Books

From castle walls to Banksy: How graffiti has given us the writing on the wall throughout history

Graffiti is nothing new. For most of human history people have written on the surfaces around them to have their say

Graffiti from 1750 in Wellclose Square prison, near the Tower of London. The prison was beneath a pub called The Cock and Neptune. The pub’s landlord acted as gaoler. Image: Matt Crossick / Alamy Stock Photo

What can graffiti tell us about the past? When we pass it on our streets today, we might be forgiven for thinking it is a modern phenomenon. From provocative works by Banksy to spray-painted pro-Palestinian messages, it’s rarely out of our news cycle. But writing on the wall is nothing new. In fact, for most of human history, almost everyone took to the surfaces around them – from cave walls to tavern windows – to have their say. 

In medieval Britain, graffitists would carve into the stone walls of churches as well as their homes, leaving behind crosses, depictions of ships, weapons and tools, all intended as prayers asking God to bless their endeavours. Then there were hexafoils, or daisy wheels – ornate patterns thought to ward off evil spirits and keep out the devil. Many of these surviving marks give us unique insights into the ideas and fears that drove our ancestors’ daily lives.

But it was in the 18th century that graffiti became the powerful, troublesome media we recognise today. This was a turbulent period, overshadowed by revolution in America and France. At home, Britain’s streets teemed with merchants, servants, newspaper sellers, ballad singers, drunks, politicians and the homeless – all eager to speak out in a fast-changing world. In this tinderbox, graffiti – gossip, slander, jokes, porn-ography, proclamations, calls to arms – had never been so powerful. It could inform and spread ideas, incite violence, entertain and annoy.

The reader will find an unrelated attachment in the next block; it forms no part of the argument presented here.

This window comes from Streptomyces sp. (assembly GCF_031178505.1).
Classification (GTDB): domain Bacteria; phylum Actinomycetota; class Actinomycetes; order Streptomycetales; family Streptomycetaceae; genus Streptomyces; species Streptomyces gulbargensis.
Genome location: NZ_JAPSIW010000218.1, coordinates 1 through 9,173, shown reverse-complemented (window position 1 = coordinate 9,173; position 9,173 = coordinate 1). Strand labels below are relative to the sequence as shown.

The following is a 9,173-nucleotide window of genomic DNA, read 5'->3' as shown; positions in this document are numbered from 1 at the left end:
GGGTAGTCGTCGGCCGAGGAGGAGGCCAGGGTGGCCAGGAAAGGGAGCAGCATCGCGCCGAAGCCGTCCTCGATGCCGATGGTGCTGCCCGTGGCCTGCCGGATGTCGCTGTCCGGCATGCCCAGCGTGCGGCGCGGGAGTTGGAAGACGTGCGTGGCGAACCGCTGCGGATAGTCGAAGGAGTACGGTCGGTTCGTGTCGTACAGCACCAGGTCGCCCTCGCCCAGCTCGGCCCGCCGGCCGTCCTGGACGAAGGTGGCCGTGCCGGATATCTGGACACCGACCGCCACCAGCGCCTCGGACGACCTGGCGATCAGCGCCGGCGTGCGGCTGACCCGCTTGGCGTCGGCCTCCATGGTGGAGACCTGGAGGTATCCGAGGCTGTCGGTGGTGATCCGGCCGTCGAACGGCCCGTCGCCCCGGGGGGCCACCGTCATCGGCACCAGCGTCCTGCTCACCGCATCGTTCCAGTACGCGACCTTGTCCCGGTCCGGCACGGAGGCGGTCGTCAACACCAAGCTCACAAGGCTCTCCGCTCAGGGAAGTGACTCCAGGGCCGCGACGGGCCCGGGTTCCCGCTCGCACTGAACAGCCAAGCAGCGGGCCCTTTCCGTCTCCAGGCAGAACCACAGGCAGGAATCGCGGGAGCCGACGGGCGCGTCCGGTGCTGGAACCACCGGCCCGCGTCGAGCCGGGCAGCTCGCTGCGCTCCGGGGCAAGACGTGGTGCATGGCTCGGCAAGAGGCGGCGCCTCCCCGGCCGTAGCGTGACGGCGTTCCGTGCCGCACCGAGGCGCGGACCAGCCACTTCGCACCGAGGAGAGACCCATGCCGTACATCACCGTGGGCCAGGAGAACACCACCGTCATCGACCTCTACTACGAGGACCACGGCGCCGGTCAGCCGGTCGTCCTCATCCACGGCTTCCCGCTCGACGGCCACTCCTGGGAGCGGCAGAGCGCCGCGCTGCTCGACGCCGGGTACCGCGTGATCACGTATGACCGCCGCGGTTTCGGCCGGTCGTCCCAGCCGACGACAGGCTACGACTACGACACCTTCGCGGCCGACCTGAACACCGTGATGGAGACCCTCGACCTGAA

Get the latest news and insight into how the Big Issue magazine is made by signing up for the Inside Big Issue newsletter

Some even made it onto the page, written down by Georgians whose curiosity was piqued by the scribblings they saw. In 1731, a bestselling book, The Merry-Thought: or the Glass-Window and Bog-House Miscellany, published some of London’s most bawdy graffiti, spotted by its anonymous author everywhere from the royal court to the local privy.

Outside a Chancery Lane brothel, for example, we hear from one disgruntled customer complaining in chalk, “Here did I lay my Celia down/I got the P-x, and she got half a Crown.” Sex workers often answered in kind: “I became all Things to all Men to gain some/or I must have starved.”

Graffiti weighed in on public scandal too. In a Chelsea tavern, one gentleman took to the wall to lament the loss of his fortune during a financial crash in 1720. Beneath, another unsympathetic drinker responded simply with: “Ha! Ha! Ha!”

Many of the marks made during this time survive on our historic buildings. You need only climb to the attic of a stately home, peer down a cobbled alleyway or scour the windows of an old church to see them. There, you’ll find the voices of the disenfranchised, the angry, lonely, lusty and vengeful. At the Museum of London a reconstructed prison cell, saved from a debtors’ prison near Tower Hill, lends remarkable insight into the lives of the city’s poorest.

Among the graffiti carved into its wooden walls are pistols, ship’s anchors and sails, hinting at the maritime connections of inmates trapped there until they could pay their debts. Initials, names and dates give personal touches and flashes of emotion. One poem, written low on the wall as though by a prisoner lying down, begs: “All You That on This Cast an Eye, Behold in Prison Here I Lie, Bestow You in Charety [sic], Or with hunger soon I die.”

Graffiti was not only left by those on the edges of Georgian society, but also by its most powerful institutions. Among the best surviving examples are pieces made by soldiers around the British Empire – names of ships, surnames, dates of service and battles carved into far-flung outposts along the Canadian coast, on rocks in the Caribbean and ancient ruins in Europe.